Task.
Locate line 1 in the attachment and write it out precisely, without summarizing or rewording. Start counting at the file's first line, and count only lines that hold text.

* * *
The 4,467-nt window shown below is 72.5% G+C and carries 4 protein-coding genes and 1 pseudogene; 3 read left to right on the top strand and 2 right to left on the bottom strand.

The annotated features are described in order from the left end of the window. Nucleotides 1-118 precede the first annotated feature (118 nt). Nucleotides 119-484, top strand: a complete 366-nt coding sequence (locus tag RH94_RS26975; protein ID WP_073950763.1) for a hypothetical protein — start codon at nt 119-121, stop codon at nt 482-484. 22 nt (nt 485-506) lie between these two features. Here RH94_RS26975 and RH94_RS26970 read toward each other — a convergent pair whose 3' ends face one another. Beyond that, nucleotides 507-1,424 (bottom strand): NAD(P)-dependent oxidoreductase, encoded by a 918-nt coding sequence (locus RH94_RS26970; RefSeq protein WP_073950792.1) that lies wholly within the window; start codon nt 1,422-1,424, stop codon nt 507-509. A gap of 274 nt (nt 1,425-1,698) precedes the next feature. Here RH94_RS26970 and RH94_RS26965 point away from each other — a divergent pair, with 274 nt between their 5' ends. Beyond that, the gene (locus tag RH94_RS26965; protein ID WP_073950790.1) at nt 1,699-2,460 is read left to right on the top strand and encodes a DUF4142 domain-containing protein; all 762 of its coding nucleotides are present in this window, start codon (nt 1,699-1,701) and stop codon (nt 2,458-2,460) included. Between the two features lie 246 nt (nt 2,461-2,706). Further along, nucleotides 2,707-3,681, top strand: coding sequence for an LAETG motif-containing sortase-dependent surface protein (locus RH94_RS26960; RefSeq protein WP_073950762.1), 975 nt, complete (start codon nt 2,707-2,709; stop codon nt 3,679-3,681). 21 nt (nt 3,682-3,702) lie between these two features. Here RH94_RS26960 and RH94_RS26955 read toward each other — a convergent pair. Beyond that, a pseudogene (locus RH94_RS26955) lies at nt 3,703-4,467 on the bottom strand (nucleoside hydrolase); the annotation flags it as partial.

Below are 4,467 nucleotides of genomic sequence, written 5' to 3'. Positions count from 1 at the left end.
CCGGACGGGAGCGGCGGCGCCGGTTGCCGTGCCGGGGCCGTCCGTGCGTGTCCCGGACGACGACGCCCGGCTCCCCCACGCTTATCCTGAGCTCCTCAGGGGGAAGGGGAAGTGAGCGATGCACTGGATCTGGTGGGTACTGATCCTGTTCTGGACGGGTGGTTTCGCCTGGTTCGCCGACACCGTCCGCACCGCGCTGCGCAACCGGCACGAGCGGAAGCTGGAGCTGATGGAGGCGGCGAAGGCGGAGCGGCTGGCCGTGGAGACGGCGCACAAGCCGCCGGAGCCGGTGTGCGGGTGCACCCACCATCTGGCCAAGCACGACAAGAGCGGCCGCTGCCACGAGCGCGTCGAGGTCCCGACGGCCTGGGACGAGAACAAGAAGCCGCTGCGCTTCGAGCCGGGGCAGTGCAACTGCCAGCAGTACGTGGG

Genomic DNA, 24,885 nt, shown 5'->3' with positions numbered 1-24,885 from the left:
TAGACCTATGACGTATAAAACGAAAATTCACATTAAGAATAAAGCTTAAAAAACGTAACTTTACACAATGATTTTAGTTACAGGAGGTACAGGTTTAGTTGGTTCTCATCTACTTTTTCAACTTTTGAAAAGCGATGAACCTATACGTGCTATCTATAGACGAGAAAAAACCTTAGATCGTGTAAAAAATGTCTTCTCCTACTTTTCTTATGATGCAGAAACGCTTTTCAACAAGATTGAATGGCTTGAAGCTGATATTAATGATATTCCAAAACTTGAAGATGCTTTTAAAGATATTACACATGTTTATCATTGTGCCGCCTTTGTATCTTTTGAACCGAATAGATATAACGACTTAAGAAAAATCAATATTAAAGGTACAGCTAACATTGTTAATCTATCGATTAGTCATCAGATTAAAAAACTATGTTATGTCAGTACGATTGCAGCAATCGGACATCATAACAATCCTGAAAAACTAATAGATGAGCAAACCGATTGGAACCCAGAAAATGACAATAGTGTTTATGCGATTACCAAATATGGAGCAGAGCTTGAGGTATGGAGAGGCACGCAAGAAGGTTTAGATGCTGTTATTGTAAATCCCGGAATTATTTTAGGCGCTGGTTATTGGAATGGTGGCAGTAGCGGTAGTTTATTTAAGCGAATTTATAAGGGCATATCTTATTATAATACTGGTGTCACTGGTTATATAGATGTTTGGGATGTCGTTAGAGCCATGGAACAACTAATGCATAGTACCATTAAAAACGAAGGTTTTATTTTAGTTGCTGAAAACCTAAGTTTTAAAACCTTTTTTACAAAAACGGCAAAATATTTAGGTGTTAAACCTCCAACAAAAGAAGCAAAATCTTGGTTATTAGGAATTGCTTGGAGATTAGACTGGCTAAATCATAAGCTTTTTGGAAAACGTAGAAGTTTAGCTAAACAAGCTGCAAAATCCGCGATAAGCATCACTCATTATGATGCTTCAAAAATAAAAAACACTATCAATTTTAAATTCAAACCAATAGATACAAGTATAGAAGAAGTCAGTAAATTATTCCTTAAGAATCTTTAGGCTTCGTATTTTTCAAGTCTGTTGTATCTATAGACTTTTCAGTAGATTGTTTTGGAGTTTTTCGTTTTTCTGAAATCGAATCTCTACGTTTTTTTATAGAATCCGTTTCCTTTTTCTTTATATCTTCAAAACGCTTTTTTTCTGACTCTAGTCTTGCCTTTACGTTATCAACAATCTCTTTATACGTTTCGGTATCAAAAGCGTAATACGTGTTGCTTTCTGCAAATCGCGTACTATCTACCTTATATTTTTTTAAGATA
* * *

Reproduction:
The 4,467-nt window shown below is 72.5% G+C and carries 4 protein-coding genes and 1 pseudogene; 3 read left to right on the top strand and 2 right to left on the bottom strand.